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Monitor 1&1 Virtual Server Resources

The Resources feature of VZPP allows you to view the current consumption of hardware resources by a 1&1 Virtual Server. On the page you can view the consumption of principal resources - CPU units, system resources, bandwidth, disk space, and disk nodes. This page is displayed by clicking on the Resources on the VZPP menu.

In the Current 1&1 Virtual Server template table at the top of the Resources page, you can view the name, description and additional information.

CPU This is a positive integer number that determines the minimal guaranteed percentage share of the CPU timer your 1&1 Virtual Server will receive. For stopped 1&1 Virtual Servers, this parameter is not available. "Load Average" for the CPU usage is the average number of active processes for the past 1, 5, and 15 minutes, respectively. Value 0.00 means that the CPU is idle, 1.00 that the CPU is fully used. Value 2.00 denotes that the CPU load exceeds the nominal value by two times.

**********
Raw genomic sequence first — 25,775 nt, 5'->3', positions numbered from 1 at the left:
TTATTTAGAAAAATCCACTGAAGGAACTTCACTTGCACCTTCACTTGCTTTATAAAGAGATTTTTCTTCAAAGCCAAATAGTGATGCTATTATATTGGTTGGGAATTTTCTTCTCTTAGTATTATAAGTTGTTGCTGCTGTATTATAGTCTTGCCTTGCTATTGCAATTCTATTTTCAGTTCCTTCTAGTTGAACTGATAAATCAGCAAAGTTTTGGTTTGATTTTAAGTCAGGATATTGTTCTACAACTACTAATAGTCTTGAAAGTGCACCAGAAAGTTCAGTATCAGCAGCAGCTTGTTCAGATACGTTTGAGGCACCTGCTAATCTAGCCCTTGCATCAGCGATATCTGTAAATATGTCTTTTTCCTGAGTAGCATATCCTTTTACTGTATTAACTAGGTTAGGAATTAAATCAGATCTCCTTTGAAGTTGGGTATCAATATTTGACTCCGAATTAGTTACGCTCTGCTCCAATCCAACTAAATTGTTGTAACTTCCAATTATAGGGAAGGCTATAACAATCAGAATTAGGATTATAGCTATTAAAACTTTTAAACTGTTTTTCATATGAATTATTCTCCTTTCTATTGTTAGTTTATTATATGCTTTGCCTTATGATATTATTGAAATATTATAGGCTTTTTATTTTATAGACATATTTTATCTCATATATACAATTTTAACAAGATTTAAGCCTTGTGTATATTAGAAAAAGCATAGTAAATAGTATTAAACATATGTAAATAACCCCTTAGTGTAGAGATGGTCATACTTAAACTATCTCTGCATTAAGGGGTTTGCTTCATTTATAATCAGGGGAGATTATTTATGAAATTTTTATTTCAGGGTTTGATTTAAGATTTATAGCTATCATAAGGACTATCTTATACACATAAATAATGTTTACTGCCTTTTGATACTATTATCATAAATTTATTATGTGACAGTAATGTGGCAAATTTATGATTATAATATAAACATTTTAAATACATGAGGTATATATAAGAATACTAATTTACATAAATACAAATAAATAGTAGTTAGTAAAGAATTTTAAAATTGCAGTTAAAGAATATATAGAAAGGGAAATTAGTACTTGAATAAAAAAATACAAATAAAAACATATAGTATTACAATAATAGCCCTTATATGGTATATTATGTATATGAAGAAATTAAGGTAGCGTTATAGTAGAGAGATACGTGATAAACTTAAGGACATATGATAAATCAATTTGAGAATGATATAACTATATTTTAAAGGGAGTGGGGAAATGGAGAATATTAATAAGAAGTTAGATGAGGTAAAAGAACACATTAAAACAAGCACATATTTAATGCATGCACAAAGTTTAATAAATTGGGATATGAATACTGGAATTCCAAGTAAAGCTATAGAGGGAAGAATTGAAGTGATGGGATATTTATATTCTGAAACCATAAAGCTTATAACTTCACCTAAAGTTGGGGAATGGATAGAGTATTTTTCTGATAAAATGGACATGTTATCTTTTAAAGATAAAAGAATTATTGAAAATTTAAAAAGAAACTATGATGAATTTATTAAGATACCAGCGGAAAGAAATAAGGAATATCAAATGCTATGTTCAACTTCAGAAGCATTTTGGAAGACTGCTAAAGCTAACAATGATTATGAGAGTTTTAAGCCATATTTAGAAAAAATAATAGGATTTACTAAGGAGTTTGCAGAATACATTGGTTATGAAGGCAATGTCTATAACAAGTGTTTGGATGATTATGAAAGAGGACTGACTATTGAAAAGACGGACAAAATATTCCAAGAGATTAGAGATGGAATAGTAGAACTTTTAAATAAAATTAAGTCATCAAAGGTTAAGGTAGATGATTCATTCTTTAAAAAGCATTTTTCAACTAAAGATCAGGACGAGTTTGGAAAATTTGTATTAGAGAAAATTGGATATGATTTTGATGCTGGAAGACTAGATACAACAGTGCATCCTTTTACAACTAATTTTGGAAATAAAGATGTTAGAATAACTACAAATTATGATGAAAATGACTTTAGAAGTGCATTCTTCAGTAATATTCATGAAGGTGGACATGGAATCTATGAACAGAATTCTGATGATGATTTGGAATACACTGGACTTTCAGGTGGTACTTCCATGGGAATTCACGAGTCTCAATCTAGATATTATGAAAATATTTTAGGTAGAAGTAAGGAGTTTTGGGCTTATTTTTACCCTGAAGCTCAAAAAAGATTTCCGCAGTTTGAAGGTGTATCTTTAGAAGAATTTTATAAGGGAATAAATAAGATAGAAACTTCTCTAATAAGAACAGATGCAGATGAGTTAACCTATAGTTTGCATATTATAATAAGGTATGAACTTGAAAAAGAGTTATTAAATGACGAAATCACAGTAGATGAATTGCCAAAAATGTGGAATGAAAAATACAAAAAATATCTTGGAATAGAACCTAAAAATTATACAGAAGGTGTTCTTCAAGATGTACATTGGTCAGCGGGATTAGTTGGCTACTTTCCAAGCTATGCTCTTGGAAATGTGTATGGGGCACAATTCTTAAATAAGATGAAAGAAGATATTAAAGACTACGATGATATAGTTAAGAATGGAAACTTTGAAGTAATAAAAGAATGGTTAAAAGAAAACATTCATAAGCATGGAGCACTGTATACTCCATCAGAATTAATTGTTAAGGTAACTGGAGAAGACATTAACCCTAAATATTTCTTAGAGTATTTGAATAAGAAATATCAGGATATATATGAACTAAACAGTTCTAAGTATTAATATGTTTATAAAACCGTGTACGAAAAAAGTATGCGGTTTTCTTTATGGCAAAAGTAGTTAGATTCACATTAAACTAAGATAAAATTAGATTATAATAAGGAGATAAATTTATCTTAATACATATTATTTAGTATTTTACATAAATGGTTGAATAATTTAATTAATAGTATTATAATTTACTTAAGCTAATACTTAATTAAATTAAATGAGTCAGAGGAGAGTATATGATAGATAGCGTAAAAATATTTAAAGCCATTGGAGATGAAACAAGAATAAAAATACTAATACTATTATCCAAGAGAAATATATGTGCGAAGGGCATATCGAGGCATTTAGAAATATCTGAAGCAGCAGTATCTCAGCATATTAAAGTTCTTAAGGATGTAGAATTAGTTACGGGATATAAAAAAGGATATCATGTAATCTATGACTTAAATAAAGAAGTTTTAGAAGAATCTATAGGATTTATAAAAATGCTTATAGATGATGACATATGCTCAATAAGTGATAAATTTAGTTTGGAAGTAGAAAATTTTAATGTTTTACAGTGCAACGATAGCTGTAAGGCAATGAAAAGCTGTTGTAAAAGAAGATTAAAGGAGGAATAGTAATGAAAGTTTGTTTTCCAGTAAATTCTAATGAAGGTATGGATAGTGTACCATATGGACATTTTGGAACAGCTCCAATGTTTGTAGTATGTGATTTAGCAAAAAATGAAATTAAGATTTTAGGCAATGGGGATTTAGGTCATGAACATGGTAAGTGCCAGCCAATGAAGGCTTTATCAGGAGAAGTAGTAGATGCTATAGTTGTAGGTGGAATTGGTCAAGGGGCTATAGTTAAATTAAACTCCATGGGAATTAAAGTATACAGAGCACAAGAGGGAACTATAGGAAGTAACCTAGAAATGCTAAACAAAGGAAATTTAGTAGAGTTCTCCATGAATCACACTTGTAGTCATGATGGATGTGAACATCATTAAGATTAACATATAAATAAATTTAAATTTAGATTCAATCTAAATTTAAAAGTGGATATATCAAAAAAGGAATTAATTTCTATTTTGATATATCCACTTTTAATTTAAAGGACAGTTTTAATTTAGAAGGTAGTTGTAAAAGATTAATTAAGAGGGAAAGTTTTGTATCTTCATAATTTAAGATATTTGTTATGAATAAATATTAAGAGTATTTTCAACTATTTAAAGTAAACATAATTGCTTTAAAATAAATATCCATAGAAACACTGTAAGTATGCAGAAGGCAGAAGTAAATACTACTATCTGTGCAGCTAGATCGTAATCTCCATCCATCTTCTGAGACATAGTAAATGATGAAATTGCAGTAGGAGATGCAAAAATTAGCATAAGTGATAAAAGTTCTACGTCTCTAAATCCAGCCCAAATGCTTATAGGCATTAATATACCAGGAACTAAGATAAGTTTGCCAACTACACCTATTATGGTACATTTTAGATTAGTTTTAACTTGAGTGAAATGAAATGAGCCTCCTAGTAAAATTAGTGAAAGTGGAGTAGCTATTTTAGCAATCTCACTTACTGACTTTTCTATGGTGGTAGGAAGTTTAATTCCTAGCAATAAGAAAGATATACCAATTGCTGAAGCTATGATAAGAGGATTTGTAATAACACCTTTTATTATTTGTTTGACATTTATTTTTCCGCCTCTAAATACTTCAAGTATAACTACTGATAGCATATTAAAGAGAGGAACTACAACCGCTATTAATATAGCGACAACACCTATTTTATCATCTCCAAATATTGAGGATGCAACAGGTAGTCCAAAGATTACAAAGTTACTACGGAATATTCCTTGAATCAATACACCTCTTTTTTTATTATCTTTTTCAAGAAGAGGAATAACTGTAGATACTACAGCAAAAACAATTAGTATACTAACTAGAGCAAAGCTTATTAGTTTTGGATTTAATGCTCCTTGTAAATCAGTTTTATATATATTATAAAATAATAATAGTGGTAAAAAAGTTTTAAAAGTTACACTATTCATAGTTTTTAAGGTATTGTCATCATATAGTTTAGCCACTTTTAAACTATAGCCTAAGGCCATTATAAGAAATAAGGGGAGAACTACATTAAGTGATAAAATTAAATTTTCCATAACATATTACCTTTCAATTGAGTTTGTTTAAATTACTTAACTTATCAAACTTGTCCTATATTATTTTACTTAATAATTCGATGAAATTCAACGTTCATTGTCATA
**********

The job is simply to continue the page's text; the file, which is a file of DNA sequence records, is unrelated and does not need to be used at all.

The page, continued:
System This is a cumulative figure presenting the average consumption of a number of critical memory-related parameters by your 1&1 Virtual Server.
Disk Space Total amount of disk space is allocated to the 1&1 Virtual Server. When the space used by the 1&1 Virtual Server hits the soft limit (or reaches 100% on the percent bar), the server can be allowed additional disk space up to the hard limit during the grace period.
Disk Inodes Total number of disk inodes (fies, directories, and symbolic links) allocated by 1&1 Virtual Server. When the number of inodes used by 1&1 Virtual Server hits the soft limit, the server can crate additional file entries up to the hard limit during the grace period.
Bandwidth There may be limitations imposed on the bandwidth for outgoing traffic available for the 1&1 Virtual Server. This indicator shows what portion of available bandwidth is currently used.

You can view details on the resources consumption by clicking the Extended button.

Server consumption overview
Server consumption overview
For additional information, you may want to reference: